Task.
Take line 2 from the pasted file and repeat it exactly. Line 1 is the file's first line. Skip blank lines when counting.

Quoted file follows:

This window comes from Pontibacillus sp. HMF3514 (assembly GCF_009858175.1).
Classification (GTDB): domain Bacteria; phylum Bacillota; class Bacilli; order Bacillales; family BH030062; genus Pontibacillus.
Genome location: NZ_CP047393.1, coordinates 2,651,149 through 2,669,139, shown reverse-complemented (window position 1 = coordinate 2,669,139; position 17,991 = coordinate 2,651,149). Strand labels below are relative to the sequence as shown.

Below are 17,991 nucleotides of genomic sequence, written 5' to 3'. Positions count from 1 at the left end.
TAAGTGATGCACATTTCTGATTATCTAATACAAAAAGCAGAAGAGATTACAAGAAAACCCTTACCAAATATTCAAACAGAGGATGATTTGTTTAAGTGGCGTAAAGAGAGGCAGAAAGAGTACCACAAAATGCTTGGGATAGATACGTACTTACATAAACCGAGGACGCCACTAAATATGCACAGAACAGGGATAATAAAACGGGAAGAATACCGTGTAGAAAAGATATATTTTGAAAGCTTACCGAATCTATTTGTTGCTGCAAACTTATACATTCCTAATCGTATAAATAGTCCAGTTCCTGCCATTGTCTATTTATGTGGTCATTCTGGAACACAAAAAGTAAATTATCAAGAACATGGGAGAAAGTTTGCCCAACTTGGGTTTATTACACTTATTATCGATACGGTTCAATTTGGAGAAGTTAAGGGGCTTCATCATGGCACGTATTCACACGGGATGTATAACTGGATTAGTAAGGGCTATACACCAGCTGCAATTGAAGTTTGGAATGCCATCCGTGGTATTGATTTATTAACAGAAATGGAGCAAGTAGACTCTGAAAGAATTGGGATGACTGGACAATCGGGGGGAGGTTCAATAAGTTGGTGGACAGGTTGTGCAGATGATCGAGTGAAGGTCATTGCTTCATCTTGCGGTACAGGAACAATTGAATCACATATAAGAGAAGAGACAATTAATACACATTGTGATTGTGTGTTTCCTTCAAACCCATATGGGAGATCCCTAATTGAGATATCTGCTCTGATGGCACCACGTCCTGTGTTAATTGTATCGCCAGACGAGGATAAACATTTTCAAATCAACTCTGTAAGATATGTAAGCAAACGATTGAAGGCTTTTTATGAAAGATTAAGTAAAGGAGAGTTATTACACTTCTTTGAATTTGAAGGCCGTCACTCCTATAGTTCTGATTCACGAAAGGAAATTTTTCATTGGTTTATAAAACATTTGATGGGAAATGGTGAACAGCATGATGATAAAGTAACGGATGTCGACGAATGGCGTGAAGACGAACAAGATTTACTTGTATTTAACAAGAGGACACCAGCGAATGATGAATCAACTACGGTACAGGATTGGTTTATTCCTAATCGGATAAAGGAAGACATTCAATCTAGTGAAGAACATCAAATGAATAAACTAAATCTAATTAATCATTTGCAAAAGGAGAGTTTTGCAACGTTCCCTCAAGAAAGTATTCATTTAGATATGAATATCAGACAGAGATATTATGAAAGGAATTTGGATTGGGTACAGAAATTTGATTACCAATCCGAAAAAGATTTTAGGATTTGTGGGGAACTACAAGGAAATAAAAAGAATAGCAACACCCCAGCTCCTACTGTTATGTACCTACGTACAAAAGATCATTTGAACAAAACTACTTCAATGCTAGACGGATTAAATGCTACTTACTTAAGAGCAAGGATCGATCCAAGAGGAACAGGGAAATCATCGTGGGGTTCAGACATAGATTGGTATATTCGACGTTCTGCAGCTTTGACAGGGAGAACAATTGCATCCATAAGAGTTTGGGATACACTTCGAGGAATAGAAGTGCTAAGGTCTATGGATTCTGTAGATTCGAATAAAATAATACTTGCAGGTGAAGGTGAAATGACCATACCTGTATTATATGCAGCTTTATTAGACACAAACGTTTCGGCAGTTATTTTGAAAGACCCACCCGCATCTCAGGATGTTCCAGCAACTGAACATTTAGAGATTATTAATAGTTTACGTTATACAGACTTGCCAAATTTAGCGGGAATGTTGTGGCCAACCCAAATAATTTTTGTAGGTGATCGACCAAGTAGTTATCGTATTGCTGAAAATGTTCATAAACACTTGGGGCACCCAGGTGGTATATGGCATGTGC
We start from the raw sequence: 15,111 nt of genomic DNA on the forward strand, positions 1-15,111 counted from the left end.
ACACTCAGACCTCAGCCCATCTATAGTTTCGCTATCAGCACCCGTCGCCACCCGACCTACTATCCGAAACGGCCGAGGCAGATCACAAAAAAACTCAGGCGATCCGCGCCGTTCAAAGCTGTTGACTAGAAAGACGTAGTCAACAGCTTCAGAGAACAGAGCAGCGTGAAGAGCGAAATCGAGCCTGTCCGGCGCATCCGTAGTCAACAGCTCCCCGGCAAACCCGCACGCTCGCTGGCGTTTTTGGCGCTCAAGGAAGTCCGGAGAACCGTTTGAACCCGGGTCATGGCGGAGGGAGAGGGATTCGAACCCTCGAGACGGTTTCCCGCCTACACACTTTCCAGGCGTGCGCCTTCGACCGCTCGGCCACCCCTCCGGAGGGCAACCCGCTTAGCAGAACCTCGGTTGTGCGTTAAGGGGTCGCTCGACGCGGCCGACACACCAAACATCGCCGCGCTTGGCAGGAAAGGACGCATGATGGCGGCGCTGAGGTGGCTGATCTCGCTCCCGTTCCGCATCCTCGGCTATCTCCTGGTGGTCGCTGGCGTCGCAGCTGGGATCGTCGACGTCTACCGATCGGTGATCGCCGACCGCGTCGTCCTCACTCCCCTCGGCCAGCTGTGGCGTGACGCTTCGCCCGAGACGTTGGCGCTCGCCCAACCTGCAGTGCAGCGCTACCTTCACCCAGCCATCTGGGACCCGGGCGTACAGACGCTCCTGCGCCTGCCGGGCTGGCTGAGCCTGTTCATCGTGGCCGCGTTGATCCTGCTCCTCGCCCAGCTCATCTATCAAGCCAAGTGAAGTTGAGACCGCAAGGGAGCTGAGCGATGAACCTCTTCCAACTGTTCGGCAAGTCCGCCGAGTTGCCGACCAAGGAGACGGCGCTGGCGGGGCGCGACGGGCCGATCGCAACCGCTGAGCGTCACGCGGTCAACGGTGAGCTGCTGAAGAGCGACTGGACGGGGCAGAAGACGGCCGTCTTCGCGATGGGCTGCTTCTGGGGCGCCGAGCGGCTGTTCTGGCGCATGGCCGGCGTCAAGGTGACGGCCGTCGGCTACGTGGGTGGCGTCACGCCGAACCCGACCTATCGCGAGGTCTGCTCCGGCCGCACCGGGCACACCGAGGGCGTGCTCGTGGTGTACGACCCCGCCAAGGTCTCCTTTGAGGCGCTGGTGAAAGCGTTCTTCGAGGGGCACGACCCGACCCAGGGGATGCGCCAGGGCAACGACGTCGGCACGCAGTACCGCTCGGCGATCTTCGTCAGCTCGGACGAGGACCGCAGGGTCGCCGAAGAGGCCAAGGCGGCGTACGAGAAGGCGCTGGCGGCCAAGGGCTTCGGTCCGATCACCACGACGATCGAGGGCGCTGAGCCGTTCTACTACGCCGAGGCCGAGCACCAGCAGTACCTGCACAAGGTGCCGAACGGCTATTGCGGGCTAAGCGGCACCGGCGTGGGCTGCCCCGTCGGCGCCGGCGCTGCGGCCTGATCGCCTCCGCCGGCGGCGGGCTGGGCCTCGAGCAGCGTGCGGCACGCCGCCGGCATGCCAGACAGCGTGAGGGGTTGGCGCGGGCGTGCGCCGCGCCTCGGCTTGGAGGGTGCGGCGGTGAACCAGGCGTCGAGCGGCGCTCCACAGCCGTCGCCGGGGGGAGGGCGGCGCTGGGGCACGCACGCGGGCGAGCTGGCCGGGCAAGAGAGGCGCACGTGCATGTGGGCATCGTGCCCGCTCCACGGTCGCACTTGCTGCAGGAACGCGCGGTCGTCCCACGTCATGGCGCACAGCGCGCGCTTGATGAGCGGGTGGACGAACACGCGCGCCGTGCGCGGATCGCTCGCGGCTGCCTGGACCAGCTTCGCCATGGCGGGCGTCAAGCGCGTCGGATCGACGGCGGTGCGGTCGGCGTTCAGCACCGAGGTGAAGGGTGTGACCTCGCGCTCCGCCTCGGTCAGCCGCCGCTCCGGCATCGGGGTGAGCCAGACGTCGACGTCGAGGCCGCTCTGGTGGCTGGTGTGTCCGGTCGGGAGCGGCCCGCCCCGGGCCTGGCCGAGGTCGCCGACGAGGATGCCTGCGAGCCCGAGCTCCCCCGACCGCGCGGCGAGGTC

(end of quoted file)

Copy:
Classification (GTDB): domain Bacteria; phylum Bacillota; class Bacilli; order Bacillales; family BH030062; genus Pontibacillus.